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U.S. Judge Orders ‘Pharma Bro’ Martin Shkreli to Pay Back $64 Million and Bars Him From Pharma Industry

Martin Shkreli must return US$64.6 million in profits he and his former company made from raising the price of the life-saving drug Daraprim, a federal judge ruled on Friday while restraining the provocative and jailed ex-CEO to participate in the pharmaceutical industry for the rest of his life.

U.S. District Judge Denise Cote’s decision came weeks after a seven-day trial in December. The Federal Trade Commission and seven states filed suit in 2020 against the man dubbed “Pharma Bro” in the media.

Shkreli’s attorney did not immediately respond to a request for comment.

Shkreli was CEO of Turing Pharmaceuticals – later Vyera – when he hiked the price of Daraprim from $13.50 to US$750 per pill after securing exclusive rights to the decades-old drug in 2015. He treats a rare parasitic disease that strikes pregnant women, cancer patients and AIDS patients.

He defended the decision as working capitalism and said insurance and other programs ensured that people who needed Daraprim would eventually get it.

Daraprim treats a rare parasitic disease that strikes pregnant women, cancer patients and AIDS patients. (David Gray/Reuters)

But the move sparked outrage from medical centers in Congress until the 2016 presidential campaign, when Hillary Clinton called it a price hike and future President Donald Trump called Shkreli a “spoiled brat.”

Shkreli eventually offered hospitals a halving, which is still a 2,500% increase. But patients normally take most of a week’s treatment after returning home, so they and their insurers are still faced with the price of $750 a pill.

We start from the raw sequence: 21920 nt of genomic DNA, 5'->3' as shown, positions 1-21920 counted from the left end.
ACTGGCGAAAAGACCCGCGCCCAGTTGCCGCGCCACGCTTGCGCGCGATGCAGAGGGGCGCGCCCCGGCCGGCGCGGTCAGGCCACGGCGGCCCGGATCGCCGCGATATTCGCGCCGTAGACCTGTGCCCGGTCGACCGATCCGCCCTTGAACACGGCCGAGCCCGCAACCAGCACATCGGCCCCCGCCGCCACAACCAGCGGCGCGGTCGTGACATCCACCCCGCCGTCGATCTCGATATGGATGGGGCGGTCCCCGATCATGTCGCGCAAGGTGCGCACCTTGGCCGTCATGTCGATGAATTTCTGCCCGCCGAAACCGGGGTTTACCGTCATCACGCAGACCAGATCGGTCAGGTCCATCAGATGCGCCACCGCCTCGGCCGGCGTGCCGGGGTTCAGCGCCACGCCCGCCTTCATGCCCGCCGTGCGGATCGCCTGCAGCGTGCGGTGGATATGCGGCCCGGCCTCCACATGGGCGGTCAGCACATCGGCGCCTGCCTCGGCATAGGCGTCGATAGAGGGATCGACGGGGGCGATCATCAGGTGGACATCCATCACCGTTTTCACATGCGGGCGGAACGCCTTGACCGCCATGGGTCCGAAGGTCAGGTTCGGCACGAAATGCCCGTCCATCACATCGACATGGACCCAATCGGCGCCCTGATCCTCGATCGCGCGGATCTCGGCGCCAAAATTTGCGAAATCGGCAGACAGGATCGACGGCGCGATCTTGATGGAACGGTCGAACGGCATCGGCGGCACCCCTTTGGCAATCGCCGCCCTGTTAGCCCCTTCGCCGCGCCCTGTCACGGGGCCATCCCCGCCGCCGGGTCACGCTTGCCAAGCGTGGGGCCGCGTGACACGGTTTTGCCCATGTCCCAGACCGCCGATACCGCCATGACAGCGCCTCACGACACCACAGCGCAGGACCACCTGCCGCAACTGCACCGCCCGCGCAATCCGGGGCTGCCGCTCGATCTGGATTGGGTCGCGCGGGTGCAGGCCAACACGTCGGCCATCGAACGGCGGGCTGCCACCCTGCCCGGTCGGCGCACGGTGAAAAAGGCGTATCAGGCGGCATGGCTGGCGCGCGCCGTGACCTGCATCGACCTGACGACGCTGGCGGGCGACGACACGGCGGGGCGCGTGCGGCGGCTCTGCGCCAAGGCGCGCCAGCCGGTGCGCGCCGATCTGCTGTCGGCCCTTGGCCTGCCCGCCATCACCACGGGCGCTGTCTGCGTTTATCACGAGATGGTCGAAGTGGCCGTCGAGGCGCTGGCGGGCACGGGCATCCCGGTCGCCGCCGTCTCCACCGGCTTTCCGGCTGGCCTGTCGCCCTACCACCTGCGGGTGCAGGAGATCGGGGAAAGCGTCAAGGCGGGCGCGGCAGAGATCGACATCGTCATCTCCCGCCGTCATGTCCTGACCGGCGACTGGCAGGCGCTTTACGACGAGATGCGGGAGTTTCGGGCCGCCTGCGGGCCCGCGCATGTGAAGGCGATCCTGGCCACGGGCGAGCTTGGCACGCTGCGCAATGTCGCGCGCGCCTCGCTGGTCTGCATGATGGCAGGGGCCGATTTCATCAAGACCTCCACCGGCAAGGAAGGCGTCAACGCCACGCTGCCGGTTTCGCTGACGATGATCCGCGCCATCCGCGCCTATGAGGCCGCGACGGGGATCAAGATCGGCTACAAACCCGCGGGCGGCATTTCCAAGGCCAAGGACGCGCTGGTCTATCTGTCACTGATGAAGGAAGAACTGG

He resigned as CEO of Turing in 2015, a day after he was arrested on securities fraud charges related to the hedge funds he ran before entering the pharmaceutical industry. He was found guilty and is serving a seven-year prison sentence.

Vyera Pharmaceuticals LLC was sued in federal court in New York by the FTC and seven states: New York, California, Illinois, North Carolina, Ohio, Pennsylvania and Virginia.

They alleged that Vyera raised the price of Daraprim and illegally created “a web of anti-competitive restraints” to prevent other companies from creating cheaper generic versions, including blocking their access to a key drug ingredient and data companies would like to assess the market potential of the drug.

Vyera and its parent company, Phoenixus AG, settled last month, agreeing to provide up to US$40 million in 10-year consumer relief and to make Daraprim available to any potential generic competitor at the price of the production of the drug.

Former Vyera CEO Kevin Mulleady has agreed to pay US$250,000 if he violates the settlement, which bars him from working for a pharmaceutical company for seven years.

Shkreli was put on trial.